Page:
The Whittlestone Walk - Part 02
w/e 04 December 2011
All this week's pictures were taken
with a Kodak DX6490
We discovered in Part 01 that the "Country Walks
in and around Erewash" leaflet for the Whittlestone Walk
was no longer available for download although circuit markers
were still in place at various point along the route. It becomes
even more apparent in this part however, why the leaflet is no
longer available. Whilst the Whittlestone Walk is a circular
route I actually incorporated approximately this second mile
into a linear walk as the start of this part necessitated about
a mile's walk to reach the point on the Nutbrook Trail where
we broke off last time. Although dry for the duration of the
walk, there had been some earlier rain and conditions underfoot
in places were a little muddy.
The route from
the Nutbrook Trail is down by the side of the hedge to a bridge
over the Nut Brook. It then crosses a field (left) to reach a
farm track (right). I still have a leaflet describing the walk
which reads "The field boundaries here are not yet shown
on the OS map following reinstatement after opencast mining"
but the said leaflet was printed over eleven years ago.
It is from here that the differences between the landscape and
the description are at odds and it is obvious why the leaflet
is no longer available for it talks of crossing footbridges,
over stiles and heading for a particular tree. Judging by the
wood pile at the side of the farm track, I am not even sure that
tree still exists. The hedgerows seem pretty well established
too and from old maps it appears that the farm track is actually
following the route of a former railway line.
After passing the entrance to Head House Farm on the right (as
per the leaflet) the railway theory is confirmed where the track
crosses over Slack Road. I should have turned right immediately
after crossing the bridge but that path was particularly muddy
so I turned left instead to reach Slack Road and doubled back
to pass under the bridge to regain the intended route.
The remainder of the route now into Mapperley Village is along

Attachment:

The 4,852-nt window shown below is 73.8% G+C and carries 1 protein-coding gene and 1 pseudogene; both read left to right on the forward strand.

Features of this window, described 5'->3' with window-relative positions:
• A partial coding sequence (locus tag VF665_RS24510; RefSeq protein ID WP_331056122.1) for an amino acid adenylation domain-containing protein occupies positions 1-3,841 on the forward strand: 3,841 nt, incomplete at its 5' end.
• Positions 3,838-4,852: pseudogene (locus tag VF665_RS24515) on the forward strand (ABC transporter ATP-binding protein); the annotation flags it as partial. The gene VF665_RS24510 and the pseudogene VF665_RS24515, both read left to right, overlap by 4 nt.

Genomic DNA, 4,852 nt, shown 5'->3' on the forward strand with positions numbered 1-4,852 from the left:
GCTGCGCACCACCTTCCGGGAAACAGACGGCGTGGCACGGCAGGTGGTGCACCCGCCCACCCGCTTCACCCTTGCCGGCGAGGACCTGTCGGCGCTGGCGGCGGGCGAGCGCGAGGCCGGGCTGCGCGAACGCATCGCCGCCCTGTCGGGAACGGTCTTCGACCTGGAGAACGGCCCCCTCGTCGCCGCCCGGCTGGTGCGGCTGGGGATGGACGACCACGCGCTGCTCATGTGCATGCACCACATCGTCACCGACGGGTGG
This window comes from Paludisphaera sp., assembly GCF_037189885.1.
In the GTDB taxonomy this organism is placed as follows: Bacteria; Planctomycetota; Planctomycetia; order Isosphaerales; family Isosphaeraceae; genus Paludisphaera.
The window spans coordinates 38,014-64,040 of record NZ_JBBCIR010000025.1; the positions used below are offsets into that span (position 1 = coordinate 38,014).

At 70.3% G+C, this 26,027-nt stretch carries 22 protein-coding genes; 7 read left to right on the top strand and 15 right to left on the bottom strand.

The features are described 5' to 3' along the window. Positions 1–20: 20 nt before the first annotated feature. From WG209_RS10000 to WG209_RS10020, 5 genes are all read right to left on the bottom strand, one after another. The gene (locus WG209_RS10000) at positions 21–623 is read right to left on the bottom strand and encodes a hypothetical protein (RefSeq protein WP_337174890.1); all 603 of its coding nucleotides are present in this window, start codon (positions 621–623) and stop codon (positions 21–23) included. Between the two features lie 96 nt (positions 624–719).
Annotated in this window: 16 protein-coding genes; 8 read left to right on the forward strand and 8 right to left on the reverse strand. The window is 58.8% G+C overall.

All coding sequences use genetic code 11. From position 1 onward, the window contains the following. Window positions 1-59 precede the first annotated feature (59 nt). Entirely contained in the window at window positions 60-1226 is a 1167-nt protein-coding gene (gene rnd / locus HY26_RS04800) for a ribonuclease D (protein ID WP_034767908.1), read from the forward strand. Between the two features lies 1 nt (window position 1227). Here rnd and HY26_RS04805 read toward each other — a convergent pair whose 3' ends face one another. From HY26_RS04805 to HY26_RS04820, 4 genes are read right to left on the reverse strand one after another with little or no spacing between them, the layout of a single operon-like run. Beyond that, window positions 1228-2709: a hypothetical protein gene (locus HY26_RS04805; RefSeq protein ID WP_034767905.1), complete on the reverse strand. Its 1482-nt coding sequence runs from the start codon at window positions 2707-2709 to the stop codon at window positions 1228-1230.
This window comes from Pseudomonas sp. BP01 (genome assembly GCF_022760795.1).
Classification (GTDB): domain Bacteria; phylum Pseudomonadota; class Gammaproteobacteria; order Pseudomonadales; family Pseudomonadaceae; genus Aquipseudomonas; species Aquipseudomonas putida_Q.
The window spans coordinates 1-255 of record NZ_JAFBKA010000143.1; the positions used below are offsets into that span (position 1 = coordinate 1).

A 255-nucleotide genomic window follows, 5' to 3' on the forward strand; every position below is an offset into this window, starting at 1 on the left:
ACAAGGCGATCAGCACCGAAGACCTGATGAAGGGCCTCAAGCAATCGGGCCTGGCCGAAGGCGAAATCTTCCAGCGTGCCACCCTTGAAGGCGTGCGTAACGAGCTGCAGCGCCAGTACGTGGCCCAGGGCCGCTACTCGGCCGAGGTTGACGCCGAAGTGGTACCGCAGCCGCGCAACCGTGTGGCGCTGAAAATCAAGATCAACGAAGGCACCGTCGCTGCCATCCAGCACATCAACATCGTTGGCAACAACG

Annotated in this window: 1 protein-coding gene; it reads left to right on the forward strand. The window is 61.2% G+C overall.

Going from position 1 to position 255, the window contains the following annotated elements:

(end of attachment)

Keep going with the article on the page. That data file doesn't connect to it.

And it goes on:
Slack Road first of all rising up from the railway bridge to
pass the farmhouse at Head House Farm.
A waymarker on the gate post adjacent to the farmhouse was enough
to confirm that this was the correct route with a number six
in the yellow arrow pointing the way forward.
So far we have been heading in a generally north
westerly direction but since leaving the former railway track
we are now heading almost directly due north with the wood on
Shipley Hill coming ever nearer. Inquisitive cattle in the field
to the left gave me quizzical looks as I descended the bridleway
(left) to turn to the west at a junction and continue along Slack
Road (right) towards Mapperley.
There were still plenty of signs of autumn in the berries and
the colours of the trees but it was the surface of the track
that caught my attention too. It seemed to be compressed hardcore
or slag and I'd surmise that the name of Slack Road although
now adopted as such, originated as a nickname when coal mining
was an important industry in the area. I remember heavy lorries
driving along here in clouds of coal dust or very small pieces
of coal commonly known as slack.
At another junction on Slack Road the now familiar waymarker
points the way forward again. This path to the right leads into
Wood and Nature Reserve that we visited back in 2005 from
the other side.
It's now just a gentle rise up Slack Road into the village.
Passing through the gate at the edge of the village leads onto
Coronation Road and the completion of the second mile of the
walk. Which means we shall have to make our way to Mapperley
to begin Part 03 which will probably be some time in the New